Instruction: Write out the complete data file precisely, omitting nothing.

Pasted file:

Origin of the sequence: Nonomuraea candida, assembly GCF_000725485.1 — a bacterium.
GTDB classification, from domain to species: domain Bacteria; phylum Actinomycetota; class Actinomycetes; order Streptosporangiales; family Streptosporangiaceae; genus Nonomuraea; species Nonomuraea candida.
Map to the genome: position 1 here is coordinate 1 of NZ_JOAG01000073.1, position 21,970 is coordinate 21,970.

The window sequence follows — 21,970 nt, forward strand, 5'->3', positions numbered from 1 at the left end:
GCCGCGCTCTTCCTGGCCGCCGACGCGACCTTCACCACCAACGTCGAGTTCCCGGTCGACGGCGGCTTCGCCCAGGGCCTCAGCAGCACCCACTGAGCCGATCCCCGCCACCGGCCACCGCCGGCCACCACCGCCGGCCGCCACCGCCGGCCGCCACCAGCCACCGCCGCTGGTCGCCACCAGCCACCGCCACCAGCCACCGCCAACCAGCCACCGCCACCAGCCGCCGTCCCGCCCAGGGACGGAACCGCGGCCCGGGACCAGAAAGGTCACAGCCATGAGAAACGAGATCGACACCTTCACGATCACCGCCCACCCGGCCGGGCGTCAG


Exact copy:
Origin of the sequence: Nonomuraea candida, assembly GCF_000725485.1 — a bacterium.
GTDB classification, from domain to species: domain Bacteria; phylum Actinomycetota; class Actinomycetes; order Streptosporangiales; family Streptosporangiaceae; genus Nonomuraea; species Nonomuraea candida.
Map to the genome: position 1 here is coordinate 1 of NZ_JOAG01000073.1, position 21,970 is coordinate 21,970.

The window sequence follows — 21,970 nt, forward strand, 5'->3', positions numbered from 1 at the left end:
GCCGCGCTCTTCCTGGCCGCCGACGCGACCTTCACCACCAACGTCGAGTTCCCGGTCGACGGCGGCTTCGCCCAGGGCCTCAGCAGCACCCACTGAGCCGATCCCCGCCACCGGCCACCGCCGGCCACCACCGCCGGCCGCCACCGCCGGCCGCCACCAGCCACCGCCGCTGGTCGCCACCAGCCACCGCCACCAGCCACCGCCAACCAGCCACCGCCACCAGCCGCCGTCCCGCCCAGGGACGGAACCGCGGCCCGGGACCAGAAAGGTCACAGCCATGAGAAACGAGATCGACACCTTCACGATCACCGCCCACCCGGCCGGGCGTCAG